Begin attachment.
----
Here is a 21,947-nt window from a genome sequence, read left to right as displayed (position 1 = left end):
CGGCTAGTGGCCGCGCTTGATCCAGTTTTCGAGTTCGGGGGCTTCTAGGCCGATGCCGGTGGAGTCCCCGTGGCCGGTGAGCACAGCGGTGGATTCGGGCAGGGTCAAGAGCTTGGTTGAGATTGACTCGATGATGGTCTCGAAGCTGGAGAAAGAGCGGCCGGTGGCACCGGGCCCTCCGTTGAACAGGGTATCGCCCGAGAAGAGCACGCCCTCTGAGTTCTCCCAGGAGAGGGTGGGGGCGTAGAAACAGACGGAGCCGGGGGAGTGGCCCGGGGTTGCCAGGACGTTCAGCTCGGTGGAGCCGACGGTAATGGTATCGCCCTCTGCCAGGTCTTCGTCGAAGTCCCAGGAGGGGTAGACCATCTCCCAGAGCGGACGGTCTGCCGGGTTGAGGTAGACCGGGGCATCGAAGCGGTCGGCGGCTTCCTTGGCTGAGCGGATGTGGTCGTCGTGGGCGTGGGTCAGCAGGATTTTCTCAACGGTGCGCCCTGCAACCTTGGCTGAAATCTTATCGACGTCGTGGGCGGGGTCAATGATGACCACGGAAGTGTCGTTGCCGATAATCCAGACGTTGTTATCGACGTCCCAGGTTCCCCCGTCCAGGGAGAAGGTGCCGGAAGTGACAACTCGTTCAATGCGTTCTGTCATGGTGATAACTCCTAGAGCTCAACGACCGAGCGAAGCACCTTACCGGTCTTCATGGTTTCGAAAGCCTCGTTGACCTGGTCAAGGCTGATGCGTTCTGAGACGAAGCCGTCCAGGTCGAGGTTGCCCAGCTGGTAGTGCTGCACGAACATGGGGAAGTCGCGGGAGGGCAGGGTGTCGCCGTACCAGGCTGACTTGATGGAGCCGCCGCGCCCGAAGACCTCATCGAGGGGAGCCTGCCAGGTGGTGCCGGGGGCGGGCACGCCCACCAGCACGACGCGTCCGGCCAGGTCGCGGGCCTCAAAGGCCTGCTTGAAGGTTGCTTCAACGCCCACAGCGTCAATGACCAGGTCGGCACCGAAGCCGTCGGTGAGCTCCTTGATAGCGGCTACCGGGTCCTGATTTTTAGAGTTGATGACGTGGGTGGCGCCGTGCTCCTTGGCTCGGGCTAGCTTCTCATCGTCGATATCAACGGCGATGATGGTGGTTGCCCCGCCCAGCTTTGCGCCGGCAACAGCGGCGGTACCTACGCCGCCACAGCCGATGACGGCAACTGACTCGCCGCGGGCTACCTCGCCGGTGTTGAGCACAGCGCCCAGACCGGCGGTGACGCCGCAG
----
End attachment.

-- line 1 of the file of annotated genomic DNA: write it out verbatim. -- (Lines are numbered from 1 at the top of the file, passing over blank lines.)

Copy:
Here is a 21,947-nt window from a genome sequence, read left to right as displayed (position 1 = left end):